Injury to the PCL rarely occurs independently of other knee injuries. ACL, medial collateral ligament (MCL), and posterolateral corner (PLC) injuries are all commonly seen with PCL injuries. While not as common as ACL injuries, there is a 2 to 3% prevalence of PCL injuries in athletic knee injuries and up to a 40% incidence in trauma patients with knee effusions. Mechanisms of PCL injury include hyperextension, posteriorly directed force to the proximal tibia on a flexed knee, forced hyperflexion of the knee, rotation combined with varus or valgus force, and knee dislocation.[6][12]

The mechanism of injury can also often give clues as to whether there is damage to related structures. ACL rupture is common in hyperextension injuries, and rotational injuries with varus or valgus stress typically involve multiple ligaments and meniscal or chondral injury. Classically, the PCL suffers injury by a "dashboard injury." Dashboard injuries occur when a driver collides with another car or object and the car's dashboard hits the driver's proximal tibia. This force displaces the tibia posteriorly and injures the PCL.[6][12]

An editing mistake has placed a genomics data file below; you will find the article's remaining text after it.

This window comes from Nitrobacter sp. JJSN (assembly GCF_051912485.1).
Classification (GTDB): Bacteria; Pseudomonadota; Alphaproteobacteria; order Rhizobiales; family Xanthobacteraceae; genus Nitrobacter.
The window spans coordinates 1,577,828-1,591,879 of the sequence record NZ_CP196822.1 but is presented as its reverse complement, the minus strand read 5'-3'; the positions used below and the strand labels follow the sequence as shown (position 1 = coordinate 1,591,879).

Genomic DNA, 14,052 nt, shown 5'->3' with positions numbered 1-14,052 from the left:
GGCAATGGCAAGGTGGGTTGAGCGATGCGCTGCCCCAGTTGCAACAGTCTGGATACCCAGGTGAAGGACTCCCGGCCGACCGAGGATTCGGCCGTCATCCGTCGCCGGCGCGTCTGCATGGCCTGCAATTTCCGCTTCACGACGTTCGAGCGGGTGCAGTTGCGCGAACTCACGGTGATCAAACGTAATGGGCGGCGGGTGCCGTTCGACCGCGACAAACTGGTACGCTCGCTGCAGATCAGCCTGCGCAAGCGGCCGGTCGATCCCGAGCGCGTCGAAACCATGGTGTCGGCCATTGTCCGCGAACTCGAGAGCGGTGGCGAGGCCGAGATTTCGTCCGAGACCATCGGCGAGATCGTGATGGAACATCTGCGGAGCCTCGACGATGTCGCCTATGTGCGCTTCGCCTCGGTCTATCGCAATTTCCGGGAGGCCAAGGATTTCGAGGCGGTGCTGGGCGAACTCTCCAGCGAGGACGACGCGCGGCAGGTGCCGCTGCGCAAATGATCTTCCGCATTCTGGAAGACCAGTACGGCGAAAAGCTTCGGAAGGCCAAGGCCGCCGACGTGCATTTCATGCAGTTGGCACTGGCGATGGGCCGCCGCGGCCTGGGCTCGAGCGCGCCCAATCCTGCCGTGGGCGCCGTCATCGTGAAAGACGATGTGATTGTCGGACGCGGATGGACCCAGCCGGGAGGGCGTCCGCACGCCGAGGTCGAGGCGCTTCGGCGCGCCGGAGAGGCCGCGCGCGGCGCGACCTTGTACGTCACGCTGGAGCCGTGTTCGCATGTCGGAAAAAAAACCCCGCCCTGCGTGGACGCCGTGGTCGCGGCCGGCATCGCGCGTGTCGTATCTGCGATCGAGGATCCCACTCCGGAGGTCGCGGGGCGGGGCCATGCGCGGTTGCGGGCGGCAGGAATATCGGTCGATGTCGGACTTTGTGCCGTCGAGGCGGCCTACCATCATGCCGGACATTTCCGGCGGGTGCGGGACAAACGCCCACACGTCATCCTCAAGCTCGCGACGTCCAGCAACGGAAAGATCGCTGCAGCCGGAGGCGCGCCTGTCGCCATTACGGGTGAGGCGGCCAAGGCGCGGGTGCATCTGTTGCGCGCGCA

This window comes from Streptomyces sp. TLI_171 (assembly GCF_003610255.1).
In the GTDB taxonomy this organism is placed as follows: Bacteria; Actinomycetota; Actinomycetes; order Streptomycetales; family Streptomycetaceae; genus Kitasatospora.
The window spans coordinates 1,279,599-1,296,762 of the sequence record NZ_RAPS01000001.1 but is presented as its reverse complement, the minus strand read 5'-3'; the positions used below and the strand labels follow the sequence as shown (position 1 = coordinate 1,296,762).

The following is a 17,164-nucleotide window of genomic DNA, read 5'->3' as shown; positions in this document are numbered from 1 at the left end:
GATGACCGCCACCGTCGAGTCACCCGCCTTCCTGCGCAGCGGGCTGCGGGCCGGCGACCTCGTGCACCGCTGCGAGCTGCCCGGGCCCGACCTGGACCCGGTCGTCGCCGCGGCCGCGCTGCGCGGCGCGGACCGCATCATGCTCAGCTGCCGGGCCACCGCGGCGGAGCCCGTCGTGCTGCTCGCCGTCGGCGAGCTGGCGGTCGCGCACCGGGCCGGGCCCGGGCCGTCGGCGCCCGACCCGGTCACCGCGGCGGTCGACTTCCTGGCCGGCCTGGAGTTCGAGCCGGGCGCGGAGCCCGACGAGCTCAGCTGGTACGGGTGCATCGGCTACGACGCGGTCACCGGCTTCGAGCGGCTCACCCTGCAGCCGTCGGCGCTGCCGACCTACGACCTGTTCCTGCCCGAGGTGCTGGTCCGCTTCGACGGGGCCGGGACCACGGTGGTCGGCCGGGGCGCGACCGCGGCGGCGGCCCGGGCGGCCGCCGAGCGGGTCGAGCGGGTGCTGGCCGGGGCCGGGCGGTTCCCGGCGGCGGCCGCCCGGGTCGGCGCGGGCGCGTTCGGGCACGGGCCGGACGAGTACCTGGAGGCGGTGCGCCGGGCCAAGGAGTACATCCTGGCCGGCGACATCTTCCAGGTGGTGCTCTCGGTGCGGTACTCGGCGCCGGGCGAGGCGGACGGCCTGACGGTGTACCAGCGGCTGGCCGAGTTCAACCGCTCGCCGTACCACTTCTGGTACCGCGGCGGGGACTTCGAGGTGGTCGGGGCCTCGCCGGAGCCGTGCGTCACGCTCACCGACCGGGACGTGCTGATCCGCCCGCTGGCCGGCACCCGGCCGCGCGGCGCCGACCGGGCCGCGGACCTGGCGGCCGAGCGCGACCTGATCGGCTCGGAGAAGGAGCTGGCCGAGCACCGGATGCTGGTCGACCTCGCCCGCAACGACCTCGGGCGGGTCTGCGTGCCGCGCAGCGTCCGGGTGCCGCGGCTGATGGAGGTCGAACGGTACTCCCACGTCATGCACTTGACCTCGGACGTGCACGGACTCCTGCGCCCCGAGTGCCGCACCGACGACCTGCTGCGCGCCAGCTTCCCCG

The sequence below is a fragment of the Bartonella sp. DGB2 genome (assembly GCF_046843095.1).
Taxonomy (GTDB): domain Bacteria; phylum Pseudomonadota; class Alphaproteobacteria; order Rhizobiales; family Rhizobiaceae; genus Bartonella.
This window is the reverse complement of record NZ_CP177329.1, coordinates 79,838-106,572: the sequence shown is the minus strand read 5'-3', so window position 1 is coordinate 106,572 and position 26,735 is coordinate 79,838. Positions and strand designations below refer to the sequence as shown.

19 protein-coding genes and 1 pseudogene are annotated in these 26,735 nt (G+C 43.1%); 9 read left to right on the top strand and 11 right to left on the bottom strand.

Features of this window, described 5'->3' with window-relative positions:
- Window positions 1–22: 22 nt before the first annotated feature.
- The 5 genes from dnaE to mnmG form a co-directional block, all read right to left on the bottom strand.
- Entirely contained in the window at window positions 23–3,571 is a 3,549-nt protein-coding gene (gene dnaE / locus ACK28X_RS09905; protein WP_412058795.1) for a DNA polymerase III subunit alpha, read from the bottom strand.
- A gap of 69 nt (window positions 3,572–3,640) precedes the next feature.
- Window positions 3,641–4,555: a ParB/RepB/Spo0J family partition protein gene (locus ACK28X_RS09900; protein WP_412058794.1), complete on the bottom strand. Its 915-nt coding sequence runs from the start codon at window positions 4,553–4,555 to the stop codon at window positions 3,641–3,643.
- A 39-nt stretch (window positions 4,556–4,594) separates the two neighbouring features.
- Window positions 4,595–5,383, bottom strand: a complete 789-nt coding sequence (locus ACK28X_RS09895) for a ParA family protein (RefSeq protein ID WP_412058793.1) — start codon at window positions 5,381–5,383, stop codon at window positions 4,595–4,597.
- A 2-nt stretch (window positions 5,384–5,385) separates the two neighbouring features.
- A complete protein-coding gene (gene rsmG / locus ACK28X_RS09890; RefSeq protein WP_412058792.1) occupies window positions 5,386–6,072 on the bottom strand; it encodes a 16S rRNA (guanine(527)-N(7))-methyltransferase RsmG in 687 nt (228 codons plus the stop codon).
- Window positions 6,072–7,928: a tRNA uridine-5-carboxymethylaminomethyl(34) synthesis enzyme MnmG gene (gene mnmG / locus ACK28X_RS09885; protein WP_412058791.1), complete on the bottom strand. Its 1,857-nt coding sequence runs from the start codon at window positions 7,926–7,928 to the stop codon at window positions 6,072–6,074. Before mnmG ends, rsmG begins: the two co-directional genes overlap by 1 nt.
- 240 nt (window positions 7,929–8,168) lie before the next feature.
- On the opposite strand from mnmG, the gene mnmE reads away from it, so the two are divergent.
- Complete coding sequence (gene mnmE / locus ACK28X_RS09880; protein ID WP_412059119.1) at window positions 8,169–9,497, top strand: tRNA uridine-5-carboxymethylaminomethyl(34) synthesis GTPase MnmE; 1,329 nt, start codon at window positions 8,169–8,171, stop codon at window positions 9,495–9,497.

Previous developments in repairing the posterior cruciate ligament have included using strong grafts from other ligaments, preserving the remnant of the posterior cruciate ligament, and using double-bundle reconstruction.[14] In a recent study, the grafts were derived from the tendons of the semimembranosus, gracilis, and anterior tendon of the peroneus (fibularis) longus.[14] The use of a four-tunnel reconstruction of the posterior cruciate ligament has been reported to improve the results of repair of the posterior cruciate ligament.[14]